Another influential event in Jack’s life is the romantic relationship he shares with Anne Stanton in their youth. Anne, Jack’s first love, changes him by allowing him to feel emotions unlike any he has experienced before. Loving a parent or parent figure and being in love with a peer are separate and very different emotions for him. The difference between these sentiments is especially distinct because Jack has had no peer love and little normal parental love until he and Anne fall in love. Jack’s feelings for Anne are some of the purest, most honest feelings he expresses throughout the entire narrative. Jack’s descriptions of Anne and their times together illustrate true love, rather than lust or infatuation. All images of Anne and their romance are idealized; however, and the indistinct, inconclusive end of their youthful relationship creates much cynicism in Jack’s character. His picture of the perfect summer that simply drifts along forever is shattered, along with his impression that he is in the perfect relationship. Jack learns that there is no perfect relationship, nor perfect woman, and allows this knowledge to destroy his already scant idealism completely. As he and Anne fall out of love, Jack becomes even more emotionally withdrawn, and ultimately resorts to a relationship with Lois based purely on physical attraction.

Jack’s personality is further transformed when he finds proof that Judge Monty Irwin, his father figure after the departure of Ellis, accepted a bribe to salvage his home, possessions, and position. When initially confronted by Willie to “dig up some dirt” on the judge, Jack is confident that he will find nothing. Adulating the older man for much of his life, Jack refuses to believe that Irwin is anything but lily-white until Irwin confesses to the entire scandal Jack uncovers. After his through search and this confirmation, Jack is amazed, disappointed, and shocked. Jack has now been disappointed by the second man he has looked up to. This event leaves Jack with even less faith in people than he had to begin with. If his father and Judge Irwin could both be susceptible to such disappointing failure, Jack is surely doomed.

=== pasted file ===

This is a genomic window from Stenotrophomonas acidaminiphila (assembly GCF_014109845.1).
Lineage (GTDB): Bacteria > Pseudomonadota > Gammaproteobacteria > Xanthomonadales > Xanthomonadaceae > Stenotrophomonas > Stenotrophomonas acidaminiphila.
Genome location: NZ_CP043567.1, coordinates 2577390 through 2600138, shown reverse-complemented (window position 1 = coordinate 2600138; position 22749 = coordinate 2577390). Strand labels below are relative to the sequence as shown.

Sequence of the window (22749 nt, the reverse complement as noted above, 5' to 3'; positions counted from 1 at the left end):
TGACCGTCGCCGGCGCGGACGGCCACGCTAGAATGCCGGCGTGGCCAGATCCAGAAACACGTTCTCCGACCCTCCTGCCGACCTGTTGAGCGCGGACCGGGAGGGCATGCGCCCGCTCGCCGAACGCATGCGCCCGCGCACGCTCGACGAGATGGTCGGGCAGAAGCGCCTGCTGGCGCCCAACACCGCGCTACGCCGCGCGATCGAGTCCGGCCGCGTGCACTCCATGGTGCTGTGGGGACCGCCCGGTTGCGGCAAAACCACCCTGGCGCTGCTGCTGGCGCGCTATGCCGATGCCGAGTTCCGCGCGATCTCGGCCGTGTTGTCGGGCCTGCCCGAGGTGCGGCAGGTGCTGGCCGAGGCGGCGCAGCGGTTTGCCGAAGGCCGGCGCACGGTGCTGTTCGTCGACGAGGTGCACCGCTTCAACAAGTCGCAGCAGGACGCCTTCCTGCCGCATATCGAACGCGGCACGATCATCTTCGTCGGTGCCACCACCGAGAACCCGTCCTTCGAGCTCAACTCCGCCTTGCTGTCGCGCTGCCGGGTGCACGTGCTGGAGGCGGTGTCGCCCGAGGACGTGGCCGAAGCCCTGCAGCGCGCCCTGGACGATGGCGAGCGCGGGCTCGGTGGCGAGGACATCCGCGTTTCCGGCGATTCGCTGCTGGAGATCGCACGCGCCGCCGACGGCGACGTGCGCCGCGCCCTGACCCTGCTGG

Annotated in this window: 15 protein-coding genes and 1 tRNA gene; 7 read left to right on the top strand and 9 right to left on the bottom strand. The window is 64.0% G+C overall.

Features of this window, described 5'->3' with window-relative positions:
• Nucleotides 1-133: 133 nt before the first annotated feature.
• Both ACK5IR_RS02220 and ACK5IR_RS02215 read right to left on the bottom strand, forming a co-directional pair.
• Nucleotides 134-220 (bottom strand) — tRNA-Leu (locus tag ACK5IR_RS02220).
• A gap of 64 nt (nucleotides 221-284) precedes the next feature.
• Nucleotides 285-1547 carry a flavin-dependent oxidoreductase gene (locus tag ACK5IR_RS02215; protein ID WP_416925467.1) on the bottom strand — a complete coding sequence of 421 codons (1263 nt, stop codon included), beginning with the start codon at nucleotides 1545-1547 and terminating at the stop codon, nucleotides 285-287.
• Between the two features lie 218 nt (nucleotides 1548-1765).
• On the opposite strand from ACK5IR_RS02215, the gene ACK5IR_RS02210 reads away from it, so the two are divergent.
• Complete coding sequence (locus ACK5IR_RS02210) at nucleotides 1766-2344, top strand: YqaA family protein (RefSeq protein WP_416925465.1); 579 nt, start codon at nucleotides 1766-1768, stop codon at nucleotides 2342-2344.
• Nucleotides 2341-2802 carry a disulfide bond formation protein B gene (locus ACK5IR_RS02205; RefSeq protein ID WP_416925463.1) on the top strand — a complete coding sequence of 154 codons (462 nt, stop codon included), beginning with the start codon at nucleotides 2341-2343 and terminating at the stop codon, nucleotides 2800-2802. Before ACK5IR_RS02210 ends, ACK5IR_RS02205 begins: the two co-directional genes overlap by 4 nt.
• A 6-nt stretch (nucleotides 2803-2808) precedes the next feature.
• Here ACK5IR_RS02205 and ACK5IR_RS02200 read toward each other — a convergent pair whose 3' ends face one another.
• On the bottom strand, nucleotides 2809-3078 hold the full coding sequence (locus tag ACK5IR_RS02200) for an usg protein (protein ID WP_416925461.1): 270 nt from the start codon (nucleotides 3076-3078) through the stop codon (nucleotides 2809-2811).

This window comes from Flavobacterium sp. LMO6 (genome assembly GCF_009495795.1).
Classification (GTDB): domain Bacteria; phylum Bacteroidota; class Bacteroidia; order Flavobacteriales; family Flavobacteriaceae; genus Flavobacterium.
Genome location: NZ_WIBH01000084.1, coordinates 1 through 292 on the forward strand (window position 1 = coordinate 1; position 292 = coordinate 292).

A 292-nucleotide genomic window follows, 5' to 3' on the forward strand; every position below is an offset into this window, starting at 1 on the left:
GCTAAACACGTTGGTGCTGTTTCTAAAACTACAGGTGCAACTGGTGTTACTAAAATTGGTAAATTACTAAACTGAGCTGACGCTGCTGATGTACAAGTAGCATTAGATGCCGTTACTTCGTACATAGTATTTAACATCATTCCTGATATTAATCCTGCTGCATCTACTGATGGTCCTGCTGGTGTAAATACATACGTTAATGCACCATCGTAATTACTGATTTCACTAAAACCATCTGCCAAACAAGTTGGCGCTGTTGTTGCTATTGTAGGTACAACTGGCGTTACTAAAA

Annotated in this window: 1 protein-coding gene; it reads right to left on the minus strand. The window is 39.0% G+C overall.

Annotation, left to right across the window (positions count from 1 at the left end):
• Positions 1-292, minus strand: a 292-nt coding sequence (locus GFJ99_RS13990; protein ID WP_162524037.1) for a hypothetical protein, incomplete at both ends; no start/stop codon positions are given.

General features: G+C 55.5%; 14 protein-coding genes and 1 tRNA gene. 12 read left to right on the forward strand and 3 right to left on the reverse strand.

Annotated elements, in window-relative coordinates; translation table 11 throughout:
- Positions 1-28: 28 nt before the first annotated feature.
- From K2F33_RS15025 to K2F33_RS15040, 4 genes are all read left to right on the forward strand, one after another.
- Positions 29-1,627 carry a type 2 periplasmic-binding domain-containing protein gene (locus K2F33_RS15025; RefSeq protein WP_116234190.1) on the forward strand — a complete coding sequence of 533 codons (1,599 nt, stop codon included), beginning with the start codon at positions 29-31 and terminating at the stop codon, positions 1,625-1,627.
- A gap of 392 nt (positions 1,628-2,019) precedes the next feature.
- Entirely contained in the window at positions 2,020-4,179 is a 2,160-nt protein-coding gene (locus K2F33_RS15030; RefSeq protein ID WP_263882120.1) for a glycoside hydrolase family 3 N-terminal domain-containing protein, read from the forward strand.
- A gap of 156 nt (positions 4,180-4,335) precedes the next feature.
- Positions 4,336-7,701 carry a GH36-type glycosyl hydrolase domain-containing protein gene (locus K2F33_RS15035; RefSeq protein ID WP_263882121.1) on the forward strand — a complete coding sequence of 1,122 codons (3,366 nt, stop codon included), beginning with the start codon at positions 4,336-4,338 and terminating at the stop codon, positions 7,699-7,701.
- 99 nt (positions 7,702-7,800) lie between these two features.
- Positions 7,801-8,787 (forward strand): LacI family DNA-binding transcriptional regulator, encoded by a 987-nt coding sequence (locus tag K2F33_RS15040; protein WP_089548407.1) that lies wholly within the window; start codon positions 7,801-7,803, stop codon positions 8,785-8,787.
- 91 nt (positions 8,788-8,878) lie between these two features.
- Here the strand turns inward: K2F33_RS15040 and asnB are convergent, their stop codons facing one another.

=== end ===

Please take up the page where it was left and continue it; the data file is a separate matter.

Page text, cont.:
Almost immediately following his revelation about Judge Irwin, Jack experiences another momentous event. After considering the position he has been put in by the uncovering of his past sins, Judge Irwin commits suicide. In a state of horror and disbelief, Jack’s mother reveals that Judge Irwin is Jack’s father. Jack has been bombarded with two facts of great magnitude at once, and he must digest this new information as it pours into his character, changing him definitely and irrevocably. He weeps, showing the most candid emotion since his love affair with Anne. Knowing that Judge Irwin would rather kill himself than sell out his power, Jack appreciates a newfound reverence for the responsibility of men. Judge Irwin takes such accountability for his actions that he sacrifices his own life. Jack has no choice but to reject his “Great Twitch” theory in the phenomenal irony of the situation: Judge Irwin accepts a bribe to save the estate that Jack inadvertently inherits by exposing the bribe. Much as he might like to, Jack can no longer believe that life simply happens to men. Through Judge Irwin’s suicide, Jack also learns that his mother is capable of love. She truly loved Judge Irwin, and that love produced Jack. Finally, Jack is somewhat relieved to know that he has a strong father rather than the weak “Scholarly Attorney,” but he again recalls tender moments with Ellis and remains unclear about his feelings regarding his paternity. Needless to say, Jack’s perception of life changes significantly in the instant that he finds out he has driven his father to suicide.